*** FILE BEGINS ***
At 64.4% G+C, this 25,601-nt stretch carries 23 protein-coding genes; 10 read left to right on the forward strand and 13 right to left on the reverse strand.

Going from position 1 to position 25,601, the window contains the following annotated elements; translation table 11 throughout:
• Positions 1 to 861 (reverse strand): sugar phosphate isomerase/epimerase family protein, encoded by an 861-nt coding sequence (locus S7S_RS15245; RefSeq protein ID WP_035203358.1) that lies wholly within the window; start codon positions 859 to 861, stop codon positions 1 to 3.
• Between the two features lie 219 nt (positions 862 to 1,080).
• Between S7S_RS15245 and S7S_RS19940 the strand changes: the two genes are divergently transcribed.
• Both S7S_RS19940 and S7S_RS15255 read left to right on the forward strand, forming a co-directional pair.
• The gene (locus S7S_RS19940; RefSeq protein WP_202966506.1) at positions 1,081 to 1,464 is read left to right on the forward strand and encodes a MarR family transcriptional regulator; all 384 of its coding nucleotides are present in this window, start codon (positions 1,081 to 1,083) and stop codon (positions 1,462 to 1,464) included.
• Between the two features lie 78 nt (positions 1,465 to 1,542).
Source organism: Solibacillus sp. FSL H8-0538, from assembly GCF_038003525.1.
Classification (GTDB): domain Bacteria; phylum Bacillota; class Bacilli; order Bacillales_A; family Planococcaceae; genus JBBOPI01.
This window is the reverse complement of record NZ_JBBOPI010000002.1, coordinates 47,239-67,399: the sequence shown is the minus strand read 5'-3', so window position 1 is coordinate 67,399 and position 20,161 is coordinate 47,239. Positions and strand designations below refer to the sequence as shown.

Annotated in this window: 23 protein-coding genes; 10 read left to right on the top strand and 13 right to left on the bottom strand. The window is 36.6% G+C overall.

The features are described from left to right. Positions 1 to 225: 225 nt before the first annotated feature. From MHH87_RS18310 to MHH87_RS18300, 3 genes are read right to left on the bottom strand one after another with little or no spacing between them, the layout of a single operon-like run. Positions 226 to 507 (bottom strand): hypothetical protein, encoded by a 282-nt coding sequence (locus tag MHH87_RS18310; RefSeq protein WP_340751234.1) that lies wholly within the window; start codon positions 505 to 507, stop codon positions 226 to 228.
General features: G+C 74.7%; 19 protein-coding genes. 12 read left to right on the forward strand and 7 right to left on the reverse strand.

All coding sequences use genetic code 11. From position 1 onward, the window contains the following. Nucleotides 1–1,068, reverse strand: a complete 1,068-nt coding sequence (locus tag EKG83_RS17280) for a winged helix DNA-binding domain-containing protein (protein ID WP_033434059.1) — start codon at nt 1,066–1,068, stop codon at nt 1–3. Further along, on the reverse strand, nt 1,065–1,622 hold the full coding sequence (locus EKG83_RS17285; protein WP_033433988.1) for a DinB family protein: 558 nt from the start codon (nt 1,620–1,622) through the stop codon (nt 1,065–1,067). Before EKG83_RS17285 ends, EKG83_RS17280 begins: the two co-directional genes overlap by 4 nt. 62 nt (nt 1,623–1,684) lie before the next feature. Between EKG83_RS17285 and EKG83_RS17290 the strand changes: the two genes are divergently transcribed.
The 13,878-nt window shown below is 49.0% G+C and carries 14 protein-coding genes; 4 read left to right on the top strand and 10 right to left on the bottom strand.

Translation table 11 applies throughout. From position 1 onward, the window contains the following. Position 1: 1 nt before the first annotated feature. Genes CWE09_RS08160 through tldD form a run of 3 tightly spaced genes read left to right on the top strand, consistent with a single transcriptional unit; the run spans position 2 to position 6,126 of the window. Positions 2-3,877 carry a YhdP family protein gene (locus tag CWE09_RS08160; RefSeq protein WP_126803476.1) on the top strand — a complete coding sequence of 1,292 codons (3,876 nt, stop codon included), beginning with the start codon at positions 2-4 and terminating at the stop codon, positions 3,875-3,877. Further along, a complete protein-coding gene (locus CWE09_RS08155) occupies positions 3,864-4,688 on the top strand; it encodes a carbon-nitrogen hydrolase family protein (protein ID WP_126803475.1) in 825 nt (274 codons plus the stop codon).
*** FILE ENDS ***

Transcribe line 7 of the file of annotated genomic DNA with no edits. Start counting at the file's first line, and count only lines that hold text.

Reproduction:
• The gene (locus S7S_RS19940; RefSeq protein WP_202966506.1) at positions 1,081 to 1,464 is read left to right on the forward strand and encodes a MarR family transcriptional regulator; all 384 of its coding nucleotides are present in this window, start codon (positions 1,081 to 1,083) and stop codon (positions 1,462 to 1,464) included.